Analytics will play an important role in cyber security. Behavioral analytics, ML, and AI can all be employed to watch the activity on your network.
Analytics will play an important role in cyber security. Behavioral analytics, ML, and AI can all be employed to watch the activity on your network. These tools can identify any changes to traffic or unusual events. From there, nations can address any issues.
Automation will allow a far more proactive approach to cyber protection. Data from previous attack attempts can help identify future tries. However, attacks are constantly evolving, so proactive detection is essential.
One area where we can catch a glimpse of this future is the Ukraine-Russia conflict.
Ukraine and the digital battlefield
The Russian invasion of Ukraine has been a devastating moment for Europe and the world. The shock over the attack highlights how tensions simmering below the surface are hidden by gray zone war before eventually erupting into traditional conflict.
However, Ukraine's unexpectedly impressive performance is one of the conflict's emerging themes.
A big part of his work has been spent countering Russia's disinformation campaign. Another has been drumming up international support.
One of the major players has been Mykhailo Fedorov, Ukraine's 31-year-old Minister of Digital Transformation. Fedorov worked as a digital communications manager in Volodymyr Zelenskyy's presidential campaign. Now, the country has been benefiting from his skills in a different, altogether darker campaign.
A big part of his work has been spent countering Russia's disinformation campaign. Another has been drumming up international support. Finally, and perhaps more crucially, his work has been useful in keeping morale high within the country.
Alongside social media and cyber-attacks, there have been other aspects of digital innovation in the Ukraine-Russia war. Satellite images and drones have also been a large part of the resistance.
One interesting element of the conflict is the tech world's support. For example, Elon Musk's SpaceX has allowed Ukraine to use its Starlink satellite to operate drones. Additionally, tech companies like Meta, Netflix, Twitter, and YouTube have cut ties with Russia in a bid to foster citizen revolt.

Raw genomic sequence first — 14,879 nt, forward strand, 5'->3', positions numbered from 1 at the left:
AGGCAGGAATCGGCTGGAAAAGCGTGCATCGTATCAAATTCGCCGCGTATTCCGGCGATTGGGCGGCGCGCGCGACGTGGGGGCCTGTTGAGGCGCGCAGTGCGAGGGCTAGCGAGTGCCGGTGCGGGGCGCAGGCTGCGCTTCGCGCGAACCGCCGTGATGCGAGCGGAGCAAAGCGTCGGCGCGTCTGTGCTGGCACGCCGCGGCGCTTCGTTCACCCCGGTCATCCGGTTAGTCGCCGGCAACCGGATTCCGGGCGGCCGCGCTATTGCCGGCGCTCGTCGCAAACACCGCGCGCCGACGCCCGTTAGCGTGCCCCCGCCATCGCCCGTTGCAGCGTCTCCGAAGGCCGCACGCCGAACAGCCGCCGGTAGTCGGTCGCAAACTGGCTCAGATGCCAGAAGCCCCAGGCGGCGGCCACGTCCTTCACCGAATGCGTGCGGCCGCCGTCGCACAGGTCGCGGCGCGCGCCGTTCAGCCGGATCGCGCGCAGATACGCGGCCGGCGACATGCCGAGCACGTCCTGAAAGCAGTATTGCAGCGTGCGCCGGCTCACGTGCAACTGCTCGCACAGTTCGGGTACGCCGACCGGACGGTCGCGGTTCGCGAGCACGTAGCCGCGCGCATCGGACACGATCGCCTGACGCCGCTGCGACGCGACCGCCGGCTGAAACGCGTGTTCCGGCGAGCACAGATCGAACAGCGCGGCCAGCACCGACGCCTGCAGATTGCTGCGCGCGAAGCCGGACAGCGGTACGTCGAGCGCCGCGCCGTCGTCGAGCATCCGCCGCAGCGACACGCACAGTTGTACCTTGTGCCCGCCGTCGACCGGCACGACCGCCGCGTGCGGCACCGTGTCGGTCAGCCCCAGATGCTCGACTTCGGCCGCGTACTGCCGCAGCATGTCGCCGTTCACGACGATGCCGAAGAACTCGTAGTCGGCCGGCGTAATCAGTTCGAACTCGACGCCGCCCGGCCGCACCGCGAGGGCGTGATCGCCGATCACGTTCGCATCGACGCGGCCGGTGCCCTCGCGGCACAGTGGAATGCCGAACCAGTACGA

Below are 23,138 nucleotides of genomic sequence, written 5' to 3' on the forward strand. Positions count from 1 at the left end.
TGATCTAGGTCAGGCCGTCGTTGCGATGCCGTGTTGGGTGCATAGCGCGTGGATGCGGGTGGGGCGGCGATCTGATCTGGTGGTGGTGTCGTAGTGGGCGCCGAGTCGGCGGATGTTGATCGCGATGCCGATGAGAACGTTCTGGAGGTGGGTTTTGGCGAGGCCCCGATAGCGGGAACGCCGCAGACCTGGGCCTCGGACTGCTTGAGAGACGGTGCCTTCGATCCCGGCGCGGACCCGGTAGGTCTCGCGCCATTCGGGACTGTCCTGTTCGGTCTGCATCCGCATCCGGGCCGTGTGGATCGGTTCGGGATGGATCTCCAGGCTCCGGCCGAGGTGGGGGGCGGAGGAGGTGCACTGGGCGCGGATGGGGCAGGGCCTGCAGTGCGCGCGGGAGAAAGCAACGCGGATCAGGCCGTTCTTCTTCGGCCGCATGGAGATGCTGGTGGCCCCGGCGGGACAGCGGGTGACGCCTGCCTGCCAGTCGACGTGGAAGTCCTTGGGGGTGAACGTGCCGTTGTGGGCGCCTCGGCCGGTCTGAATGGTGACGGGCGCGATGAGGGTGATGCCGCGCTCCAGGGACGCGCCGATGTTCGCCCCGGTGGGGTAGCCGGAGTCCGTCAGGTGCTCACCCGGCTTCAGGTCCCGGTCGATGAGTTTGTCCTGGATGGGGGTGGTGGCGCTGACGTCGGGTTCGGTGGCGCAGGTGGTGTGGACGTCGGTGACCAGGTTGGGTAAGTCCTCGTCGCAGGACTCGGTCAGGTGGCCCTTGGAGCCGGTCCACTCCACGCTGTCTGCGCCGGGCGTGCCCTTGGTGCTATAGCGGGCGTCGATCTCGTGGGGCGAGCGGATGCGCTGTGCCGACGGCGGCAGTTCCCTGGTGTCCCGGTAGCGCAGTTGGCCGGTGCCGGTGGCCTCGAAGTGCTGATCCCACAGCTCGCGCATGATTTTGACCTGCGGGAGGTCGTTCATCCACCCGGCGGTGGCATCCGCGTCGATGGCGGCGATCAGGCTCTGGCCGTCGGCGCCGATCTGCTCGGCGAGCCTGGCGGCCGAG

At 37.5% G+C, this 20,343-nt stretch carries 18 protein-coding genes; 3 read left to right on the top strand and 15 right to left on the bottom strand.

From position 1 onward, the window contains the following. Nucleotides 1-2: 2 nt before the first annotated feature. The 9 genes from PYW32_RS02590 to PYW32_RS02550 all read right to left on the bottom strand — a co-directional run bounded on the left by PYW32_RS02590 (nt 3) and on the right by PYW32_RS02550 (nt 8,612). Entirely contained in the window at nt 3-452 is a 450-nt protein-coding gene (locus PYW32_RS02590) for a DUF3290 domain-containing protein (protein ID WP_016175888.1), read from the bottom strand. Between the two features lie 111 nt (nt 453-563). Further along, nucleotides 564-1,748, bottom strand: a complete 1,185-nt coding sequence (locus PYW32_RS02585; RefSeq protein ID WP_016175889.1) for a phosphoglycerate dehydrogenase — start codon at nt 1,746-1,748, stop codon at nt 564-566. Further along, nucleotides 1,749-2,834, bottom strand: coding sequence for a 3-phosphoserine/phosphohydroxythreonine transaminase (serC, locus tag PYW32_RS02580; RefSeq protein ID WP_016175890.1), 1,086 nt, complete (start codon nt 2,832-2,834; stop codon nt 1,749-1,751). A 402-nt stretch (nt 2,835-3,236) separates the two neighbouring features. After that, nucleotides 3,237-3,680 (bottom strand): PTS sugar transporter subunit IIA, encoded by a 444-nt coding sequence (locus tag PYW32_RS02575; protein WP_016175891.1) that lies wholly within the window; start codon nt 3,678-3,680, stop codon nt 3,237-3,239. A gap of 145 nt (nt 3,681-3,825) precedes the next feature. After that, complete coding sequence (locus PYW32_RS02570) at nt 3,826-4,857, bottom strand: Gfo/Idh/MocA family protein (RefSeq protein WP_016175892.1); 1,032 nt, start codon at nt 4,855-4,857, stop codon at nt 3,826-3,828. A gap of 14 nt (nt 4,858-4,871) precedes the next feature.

The future of the digital battlefield
Technological innovation will continue due to large defense budgets and a global thirst for advanced military equipment. Additionally, some helpful innovation and research will come from the private sector.
Geographical information systems (GIS) and satellite-based geospatial analytical solutions are two exciting opportunities. This tech can provide opportunities for monitoring opposition forces and information automation.
But perhaps the most significant innovation will involve analytics. Our lives and economies are increasingly played out in digital spaces. Cyber-attacks pose a considerable risk of a wide-scale disruption.
The digital transformation in our economies and defense systems represents a point of vulnerability.
With the lines between statecraft and traditional conflict becoming blurry, a shift in intelligence must occur. For one, gray zone threats are constantly evolving. So, any defense must be agile, and collaborative to provide consistent capabilities across multiple environments and domains, thus, strengthening its data sharing and unification efforts. Having a common data fabric will facilitate data sharing and improve synchronization between disparate or incompatible systems within the mission space leading to an integrated deterrence capability.
Analytics can provide proactive, real-time intelligence. It can use past data to understand patterns and make accurate predictions. The digital transformation in our economies and defense systems represents a point of vulnerability.
Defense automation, through data analysis, will boost intelligence and decision-making, equipping nations to deal with cutting-edge IT attacks, disinformation, and economic coercion.